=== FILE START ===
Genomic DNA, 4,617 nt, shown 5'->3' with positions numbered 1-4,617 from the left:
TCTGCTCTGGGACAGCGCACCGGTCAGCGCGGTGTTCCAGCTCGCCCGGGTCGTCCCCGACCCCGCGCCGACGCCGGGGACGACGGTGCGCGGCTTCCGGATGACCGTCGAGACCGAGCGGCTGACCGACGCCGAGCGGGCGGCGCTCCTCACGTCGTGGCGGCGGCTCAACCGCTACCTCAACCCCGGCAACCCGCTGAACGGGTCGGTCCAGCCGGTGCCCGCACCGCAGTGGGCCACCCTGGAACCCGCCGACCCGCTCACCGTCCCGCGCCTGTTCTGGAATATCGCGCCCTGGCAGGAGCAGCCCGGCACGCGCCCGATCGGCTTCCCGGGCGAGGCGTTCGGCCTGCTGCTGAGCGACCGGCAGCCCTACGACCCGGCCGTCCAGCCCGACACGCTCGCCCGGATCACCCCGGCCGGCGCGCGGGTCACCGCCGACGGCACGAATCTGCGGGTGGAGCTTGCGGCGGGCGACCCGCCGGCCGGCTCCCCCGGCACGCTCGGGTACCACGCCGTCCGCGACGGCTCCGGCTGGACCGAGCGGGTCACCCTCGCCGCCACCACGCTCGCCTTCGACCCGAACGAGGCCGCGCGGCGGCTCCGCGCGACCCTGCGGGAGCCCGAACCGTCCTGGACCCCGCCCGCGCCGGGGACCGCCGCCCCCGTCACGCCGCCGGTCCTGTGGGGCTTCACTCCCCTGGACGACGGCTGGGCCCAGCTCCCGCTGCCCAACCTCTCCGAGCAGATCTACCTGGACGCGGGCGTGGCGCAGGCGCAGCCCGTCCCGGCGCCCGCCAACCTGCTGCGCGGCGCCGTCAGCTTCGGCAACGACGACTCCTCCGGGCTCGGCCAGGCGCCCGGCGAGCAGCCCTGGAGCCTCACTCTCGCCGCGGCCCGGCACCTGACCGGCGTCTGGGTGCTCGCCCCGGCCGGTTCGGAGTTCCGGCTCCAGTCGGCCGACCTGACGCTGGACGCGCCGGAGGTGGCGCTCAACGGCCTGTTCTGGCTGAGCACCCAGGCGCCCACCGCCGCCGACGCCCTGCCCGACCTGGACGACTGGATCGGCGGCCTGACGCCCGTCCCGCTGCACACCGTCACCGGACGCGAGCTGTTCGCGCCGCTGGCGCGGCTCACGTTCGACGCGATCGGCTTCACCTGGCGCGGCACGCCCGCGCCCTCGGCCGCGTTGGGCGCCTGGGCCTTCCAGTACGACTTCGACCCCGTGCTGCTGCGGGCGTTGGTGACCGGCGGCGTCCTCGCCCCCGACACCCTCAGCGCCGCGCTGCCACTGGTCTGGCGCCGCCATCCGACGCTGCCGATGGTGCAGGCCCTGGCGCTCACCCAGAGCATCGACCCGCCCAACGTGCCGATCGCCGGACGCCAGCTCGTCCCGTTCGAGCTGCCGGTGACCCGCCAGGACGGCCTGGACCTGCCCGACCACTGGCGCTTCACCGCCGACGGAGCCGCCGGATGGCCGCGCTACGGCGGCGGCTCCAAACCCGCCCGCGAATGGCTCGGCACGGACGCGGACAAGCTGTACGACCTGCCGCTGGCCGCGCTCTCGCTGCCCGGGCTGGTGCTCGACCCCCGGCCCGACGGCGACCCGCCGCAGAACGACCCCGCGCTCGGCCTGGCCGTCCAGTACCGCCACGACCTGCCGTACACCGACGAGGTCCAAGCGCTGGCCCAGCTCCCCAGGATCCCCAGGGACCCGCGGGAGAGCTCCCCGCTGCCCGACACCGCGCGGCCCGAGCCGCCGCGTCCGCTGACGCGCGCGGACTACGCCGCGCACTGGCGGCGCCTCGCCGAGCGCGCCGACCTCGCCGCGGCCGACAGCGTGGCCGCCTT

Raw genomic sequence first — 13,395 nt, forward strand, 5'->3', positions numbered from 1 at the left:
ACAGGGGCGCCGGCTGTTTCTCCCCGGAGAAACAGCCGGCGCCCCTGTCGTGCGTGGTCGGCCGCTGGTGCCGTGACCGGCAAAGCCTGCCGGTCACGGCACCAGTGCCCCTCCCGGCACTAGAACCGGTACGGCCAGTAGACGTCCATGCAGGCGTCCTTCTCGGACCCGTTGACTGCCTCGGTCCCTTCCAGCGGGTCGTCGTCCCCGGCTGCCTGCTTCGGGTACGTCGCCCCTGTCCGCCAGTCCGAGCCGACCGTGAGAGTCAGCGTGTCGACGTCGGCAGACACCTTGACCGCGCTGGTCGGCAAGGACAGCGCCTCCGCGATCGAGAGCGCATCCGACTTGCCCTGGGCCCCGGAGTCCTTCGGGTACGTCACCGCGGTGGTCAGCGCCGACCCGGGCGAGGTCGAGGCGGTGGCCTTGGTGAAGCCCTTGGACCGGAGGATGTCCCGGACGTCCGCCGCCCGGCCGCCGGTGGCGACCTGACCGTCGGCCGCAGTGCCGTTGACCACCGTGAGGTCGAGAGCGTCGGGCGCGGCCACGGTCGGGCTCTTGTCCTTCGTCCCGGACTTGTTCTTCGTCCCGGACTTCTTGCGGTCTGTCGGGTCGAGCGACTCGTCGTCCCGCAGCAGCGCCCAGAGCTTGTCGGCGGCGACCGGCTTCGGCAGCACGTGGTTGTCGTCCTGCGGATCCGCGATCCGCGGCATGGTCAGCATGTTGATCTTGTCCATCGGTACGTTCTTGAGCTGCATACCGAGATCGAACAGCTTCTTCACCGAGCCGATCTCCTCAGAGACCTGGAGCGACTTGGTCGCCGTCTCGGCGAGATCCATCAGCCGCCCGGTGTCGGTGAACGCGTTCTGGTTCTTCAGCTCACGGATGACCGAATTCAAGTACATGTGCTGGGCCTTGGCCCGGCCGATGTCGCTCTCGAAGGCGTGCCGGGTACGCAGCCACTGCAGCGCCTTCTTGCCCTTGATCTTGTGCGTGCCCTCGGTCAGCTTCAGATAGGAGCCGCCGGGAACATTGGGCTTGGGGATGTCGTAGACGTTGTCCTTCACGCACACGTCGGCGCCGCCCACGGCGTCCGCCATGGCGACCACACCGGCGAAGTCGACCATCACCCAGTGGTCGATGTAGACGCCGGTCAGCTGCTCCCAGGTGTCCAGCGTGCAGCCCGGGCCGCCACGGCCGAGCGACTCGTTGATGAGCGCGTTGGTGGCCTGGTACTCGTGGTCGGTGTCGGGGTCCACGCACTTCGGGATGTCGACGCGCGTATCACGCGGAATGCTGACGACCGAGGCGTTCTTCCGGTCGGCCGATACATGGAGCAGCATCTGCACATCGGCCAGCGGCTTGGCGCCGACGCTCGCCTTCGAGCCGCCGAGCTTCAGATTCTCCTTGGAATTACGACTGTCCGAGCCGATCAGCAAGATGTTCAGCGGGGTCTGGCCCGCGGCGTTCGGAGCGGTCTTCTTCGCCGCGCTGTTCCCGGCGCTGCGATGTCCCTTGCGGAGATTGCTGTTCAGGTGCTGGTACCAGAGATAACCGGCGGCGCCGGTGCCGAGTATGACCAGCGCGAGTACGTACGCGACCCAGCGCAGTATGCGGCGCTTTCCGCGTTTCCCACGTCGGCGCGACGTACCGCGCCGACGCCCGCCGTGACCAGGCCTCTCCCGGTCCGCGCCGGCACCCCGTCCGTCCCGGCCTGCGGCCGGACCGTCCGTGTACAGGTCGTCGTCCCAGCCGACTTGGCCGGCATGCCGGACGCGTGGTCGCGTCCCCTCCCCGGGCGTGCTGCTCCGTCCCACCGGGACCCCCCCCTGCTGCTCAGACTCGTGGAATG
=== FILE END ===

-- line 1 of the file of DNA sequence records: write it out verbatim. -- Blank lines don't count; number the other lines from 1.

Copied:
Genomic DNA, 4,617 nt, shown 5'->3' with positions numbered 1-4,617 from the left: